Girl With A Pearl Earring
Veteran T.V. director Peter Webber graduates to the big screen with this carefully observed film based on Tracy Chevalier's successful novel about Vermeer, the famous 18th century Dutch painter and the creation of his most important, if enigmatic painting. While the movie has the cautious dramatic impact of a piece made for Masterpiece Theater, its visual impact more than compensates for it; Pearl is simply gorgeous to look at and like last year's Master & Commander, it recreates the environment in which it's set so thoroughly the audience feels enveloped in a perfectly detailed time-warp.
Britain's Colin Firth, noted for his understated screen performances, plays Vermeer, who works in the upper floors of the house he shares with his wife, young children, domineering mother-in-law and two overworked servants. Totally obsessed with his own work and supported precariously by Van Reijven, his patron, Vermeer struggles with paint and lighting at an agonizingly slow pace to create his masterpieces. When the family hires Griet, a new servant girl, Vermeer sees her as the potential model for what becomes his crowing achievement. Battling the resentment of Vermeer's wife, the suspicions of his mother-in-law and the pawing advances of Van Reijven, Griet assists the painter in the work of his studio and agrees, quite reluctantly and with decidedly mixed motives, to pose for him.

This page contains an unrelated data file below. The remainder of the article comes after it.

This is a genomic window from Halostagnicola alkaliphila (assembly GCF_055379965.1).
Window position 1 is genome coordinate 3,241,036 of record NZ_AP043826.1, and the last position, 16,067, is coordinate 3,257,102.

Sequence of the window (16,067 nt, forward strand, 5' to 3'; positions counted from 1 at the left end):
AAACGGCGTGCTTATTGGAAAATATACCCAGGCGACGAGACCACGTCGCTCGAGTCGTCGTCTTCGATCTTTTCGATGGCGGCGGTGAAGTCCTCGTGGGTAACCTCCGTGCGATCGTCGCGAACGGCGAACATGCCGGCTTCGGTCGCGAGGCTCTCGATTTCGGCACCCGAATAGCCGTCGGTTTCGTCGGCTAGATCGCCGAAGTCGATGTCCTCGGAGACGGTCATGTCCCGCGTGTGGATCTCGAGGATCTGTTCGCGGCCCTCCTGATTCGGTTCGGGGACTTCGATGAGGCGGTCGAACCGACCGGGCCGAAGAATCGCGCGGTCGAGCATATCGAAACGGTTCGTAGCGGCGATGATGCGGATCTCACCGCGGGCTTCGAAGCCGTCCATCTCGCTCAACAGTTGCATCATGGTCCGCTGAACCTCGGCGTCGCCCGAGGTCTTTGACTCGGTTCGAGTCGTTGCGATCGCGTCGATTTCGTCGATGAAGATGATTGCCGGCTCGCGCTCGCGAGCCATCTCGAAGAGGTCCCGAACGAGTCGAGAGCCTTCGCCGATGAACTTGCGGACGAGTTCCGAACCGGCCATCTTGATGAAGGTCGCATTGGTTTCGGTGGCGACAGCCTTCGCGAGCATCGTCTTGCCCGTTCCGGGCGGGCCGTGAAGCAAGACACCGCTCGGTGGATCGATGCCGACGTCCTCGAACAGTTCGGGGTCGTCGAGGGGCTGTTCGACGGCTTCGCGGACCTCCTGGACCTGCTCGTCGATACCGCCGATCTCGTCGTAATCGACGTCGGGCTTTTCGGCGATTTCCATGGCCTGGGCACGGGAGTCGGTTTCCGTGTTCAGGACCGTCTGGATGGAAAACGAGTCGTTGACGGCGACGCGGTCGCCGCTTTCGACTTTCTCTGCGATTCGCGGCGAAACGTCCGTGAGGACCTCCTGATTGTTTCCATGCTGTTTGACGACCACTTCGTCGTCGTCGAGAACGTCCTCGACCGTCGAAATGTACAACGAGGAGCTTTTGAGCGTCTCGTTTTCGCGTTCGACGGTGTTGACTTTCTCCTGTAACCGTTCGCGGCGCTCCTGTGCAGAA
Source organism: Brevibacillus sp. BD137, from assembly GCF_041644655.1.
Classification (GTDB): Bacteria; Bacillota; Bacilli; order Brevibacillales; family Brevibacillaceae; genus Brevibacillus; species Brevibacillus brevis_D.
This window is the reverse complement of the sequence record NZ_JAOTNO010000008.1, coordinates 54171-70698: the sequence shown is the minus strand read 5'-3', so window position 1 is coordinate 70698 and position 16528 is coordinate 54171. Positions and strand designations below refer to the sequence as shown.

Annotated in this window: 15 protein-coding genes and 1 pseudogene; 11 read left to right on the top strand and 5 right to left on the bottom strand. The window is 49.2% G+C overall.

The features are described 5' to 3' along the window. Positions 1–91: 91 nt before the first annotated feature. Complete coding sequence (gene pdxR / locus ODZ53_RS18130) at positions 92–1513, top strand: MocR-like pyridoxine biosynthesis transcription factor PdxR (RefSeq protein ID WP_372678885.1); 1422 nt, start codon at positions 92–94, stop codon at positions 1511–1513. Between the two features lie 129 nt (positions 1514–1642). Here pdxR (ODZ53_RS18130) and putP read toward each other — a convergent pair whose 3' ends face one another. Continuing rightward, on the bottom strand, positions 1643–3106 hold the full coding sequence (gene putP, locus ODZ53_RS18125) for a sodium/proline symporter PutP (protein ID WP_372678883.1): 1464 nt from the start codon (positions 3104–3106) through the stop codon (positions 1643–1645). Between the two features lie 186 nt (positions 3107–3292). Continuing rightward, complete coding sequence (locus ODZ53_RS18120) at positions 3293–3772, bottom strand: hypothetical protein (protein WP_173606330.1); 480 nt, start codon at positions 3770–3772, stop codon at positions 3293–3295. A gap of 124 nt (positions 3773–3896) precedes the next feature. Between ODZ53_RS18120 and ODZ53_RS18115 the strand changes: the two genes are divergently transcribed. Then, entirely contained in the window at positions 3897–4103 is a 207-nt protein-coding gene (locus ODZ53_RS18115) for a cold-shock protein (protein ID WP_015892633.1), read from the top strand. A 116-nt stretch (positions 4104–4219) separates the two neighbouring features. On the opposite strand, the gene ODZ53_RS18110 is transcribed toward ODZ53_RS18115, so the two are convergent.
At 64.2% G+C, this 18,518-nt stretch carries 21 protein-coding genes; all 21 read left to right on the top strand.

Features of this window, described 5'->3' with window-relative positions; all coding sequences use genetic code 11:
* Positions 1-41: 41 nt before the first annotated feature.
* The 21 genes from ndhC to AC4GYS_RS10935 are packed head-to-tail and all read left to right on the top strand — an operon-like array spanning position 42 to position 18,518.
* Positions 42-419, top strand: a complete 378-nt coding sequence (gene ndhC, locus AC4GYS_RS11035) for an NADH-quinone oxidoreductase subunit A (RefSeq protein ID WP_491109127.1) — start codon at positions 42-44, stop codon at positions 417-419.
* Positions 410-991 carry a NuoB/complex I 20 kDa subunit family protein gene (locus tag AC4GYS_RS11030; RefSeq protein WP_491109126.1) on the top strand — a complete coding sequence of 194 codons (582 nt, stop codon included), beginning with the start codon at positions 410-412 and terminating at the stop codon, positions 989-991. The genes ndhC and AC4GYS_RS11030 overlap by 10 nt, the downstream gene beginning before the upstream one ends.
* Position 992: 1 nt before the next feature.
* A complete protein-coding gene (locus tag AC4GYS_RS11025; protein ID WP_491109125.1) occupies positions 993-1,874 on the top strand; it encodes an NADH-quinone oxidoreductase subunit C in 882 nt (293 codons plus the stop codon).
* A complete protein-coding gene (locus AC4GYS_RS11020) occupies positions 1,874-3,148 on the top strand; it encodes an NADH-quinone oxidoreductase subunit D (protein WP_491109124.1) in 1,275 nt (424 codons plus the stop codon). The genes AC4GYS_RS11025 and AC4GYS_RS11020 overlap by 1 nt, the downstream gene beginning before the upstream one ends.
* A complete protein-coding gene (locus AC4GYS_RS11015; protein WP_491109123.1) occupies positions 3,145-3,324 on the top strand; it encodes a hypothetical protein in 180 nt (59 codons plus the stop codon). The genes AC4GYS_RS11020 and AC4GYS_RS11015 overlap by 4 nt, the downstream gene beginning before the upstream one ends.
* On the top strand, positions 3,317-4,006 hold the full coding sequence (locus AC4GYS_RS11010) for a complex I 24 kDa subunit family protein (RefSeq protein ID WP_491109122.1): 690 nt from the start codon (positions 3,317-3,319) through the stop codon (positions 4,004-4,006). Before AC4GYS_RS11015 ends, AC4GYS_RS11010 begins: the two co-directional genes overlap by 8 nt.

How much of this is really true? No one really knows who the subject of this iconic portrait really was, and Chevalier, (working with co-screenwriter Olivia Hetreed) teases out the possibilities raised in her novel in a tone so muted that, were it not for the film's brilliant sets and richly detailed cinematography, "Pearl" would be slow going indeed. Yet here, it isn't the devil who's in the details, but the angels of nuance-the soft colors of ladies dresses, the carefully documented minutia of household cleaning and cooking, the meticulously observed marketplace where Griet shops for the family's provisions; even the comprehensive examination of the most mundane aspects of painting itself--especially the care given to producing precisely the right color-tone for use on the canvas.
Tom Wilkinson, who contributes greatly to every film he's in, presents the most dominant character here, even if it's a rather tangential one; Firth's Vermeer lets his work speak for him, and Scarlett Johanson's Griet is the model of domestic-servant rectitude. In the end, Pearl is simply all about the painting and in this case, that's quite enough.Jake's Takes comments powered by Disqus